The canonical model of Allingham and Sandmo (1972) predicts that firms evade taxes by optimally trading off between the costs and benefits of evasion. However, there is no direct evidence that firms react to audits in this way. We conducted a large-scale field experiment in collaboration with Uruguay's tax authority to address this question. We sent letters to 20,440 small- and medium-sized firms that collectively paid more than 200 million dollars in taxes per year. Our letters provided exogenous yet nondeceptive signals about key inputs for their evasion decisions, such as audit probabilities and penalty rates. We measured the effect of these signals on their subsequent perceptions about the auditing process, based on survey data, as well as on the actual taxes paid, based on administrative data. We find that providing information about audits had a significant effect on tax compliance but in a manner that was inconsistent with Allingham and Sandmo (1972). Our findings are consistent with an alternative model, risk-as-feelings, in which messages about audits generate fear and induce probability neglect. According to this model, audits may deter tax evasion in the same way that scarecrows frighten off birds.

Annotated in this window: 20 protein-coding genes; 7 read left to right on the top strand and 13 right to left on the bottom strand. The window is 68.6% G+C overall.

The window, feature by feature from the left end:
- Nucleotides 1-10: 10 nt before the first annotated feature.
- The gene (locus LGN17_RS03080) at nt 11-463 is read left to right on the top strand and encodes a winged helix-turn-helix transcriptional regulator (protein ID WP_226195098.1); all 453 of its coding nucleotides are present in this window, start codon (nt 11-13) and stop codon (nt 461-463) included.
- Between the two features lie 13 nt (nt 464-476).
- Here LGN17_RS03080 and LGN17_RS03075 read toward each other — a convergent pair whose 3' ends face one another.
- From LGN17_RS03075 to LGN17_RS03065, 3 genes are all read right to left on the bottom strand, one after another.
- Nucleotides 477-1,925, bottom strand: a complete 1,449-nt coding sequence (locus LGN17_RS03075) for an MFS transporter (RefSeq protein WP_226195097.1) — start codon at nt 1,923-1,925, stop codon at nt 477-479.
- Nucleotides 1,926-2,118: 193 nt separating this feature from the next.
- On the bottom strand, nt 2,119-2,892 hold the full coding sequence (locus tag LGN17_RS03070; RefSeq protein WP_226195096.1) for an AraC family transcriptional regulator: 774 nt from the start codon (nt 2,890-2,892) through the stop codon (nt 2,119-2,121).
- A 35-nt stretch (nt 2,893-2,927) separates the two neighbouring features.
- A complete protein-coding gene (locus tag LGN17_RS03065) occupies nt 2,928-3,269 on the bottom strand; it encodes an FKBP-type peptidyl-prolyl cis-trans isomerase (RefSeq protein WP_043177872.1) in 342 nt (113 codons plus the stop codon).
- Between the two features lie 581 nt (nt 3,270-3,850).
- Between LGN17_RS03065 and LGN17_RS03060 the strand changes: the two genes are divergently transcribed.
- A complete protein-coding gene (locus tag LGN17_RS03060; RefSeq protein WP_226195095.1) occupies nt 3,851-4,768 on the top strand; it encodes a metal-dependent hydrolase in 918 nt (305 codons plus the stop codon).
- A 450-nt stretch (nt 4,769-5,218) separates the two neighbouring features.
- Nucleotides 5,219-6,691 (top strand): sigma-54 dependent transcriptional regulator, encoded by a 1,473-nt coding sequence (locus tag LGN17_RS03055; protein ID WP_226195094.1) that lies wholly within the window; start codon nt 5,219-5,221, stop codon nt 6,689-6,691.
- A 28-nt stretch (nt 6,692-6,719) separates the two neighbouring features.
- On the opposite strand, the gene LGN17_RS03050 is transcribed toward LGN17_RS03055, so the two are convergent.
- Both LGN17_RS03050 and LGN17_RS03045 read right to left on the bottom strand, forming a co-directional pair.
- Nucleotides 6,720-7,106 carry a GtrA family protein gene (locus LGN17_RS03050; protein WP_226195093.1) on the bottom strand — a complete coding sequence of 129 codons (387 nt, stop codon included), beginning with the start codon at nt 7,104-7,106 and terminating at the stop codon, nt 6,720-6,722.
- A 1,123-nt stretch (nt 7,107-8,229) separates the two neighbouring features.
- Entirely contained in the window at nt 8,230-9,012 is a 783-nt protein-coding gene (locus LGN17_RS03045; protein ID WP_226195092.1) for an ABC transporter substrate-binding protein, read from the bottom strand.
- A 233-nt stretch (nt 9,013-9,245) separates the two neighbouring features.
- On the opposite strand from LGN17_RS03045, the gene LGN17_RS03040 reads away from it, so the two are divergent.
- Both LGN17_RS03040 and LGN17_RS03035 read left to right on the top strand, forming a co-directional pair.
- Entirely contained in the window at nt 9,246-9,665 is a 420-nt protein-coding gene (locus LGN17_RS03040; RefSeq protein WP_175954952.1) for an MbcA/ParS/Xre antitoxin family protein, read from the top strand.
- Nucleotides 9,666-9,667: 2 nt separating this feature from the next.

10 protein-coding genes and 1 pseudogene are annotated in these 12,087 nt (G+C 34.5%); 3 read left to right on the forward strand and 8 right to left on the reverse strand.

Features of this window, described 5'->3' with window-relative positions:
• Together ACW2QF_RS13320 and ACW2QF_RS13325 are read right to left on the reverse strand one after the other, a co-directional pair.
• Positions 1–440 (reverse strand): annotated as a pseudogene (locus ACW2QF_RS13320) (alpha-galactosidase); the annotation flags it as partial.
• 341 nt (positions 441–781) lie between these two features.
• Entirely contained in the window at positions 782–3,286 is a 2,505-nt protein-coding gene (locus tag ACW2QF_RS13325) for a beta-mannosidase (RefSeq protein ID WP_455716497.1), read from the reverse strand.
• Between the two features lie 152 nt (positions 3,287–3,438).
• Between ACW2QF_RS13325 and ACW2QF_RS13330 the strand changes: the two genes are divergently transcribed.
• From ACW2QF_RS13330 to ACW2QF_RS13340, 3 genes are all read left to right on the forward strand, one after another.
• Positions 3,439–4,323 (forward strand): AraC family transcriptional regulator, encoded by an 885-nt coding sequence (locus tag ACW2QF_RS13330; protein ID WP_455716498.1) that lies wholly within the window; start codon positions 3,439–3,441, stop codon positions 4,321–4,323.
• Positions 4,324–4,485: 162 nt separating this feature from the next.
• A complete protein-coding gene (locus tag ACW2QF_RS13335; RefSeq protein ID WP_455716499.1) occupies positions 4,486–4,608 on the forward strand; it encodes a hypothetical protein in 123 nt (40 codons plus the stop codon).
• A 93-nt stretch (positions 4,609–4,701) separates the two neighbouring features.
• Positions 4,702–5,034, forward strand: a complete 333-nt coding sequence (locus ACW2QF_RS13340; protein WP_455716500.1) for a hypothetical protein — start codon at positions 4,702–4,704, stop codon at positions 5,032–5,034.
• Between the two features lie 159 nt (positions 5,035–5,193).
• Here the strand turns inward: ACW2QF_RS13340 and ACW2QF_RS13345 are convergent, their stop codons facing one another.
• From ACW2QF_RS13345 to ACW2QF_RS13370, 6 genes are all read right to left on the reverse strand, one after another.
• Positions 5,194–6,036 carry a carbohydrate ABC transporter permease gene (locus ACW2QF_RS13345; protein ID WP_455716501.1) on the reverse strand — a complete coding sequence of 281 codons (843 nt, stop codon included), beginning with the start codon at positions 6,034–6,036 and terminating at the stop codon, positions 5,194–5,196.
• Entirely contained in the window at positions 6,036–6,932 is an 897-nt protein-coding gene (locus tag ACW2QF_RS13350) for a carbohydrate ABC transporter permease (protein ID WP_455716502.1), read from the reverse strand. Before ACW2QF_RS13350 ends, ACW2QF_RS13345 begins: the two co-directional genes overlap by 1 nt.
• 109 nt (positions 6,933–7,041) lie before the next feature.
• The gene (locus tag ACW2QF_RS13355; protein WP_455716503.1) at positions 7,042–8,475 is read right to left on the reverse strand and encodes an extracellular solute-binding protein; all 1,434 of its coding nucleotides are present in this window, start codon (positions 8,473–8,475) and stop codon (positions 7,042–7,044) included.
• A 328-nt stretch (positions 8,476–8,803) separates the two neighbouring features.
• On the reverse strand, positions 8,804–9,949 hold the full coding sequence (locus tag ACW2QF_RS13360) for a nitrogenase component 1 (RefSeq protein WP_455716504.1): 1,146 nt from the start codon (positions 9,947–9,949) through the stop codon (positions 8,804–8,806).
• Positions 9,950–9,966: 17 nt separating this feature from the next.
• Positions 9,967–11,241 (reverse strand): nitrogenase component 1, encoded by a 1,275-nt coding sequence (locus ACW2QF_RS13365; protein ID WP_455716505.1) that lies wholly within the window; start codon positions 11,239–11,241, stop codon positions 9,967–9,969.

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Zusammenfassung( AEnglischA )